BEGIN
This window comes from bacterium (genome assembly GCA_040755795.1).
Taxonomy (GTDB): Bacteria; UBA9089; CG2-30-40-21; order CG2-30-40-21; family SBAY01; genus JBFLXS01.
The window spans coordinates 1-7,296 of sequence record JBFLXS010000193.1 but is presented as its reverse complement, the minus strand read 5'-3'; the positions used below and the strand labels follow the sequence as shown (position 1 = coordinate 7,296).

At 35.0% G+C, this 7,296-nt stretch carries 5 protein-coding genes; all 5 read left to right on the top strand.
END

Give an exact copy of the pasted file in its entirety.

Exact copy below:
This window comes from bacterium (genome assembly GCA_040755795.1).
Taxonomy (GTDB): Bacteria; UBA9089; CG2-30-40-21; order CG2-30-40-21; family SBAY01; genus JBFLXS01.
The window spans coordinates 1-7,296 of sequence record JBFLXS010000193.1 but is presented as its reverse complement, the minus strand read 5'-3'; the positions used below and the strand labels follow the sequence as shown (position 1 = coordinate 7,296).

At 35.0% G+C, this 7,296-nt stretch carries 5 protein-coding genes; all 5 read left to right on the top strand.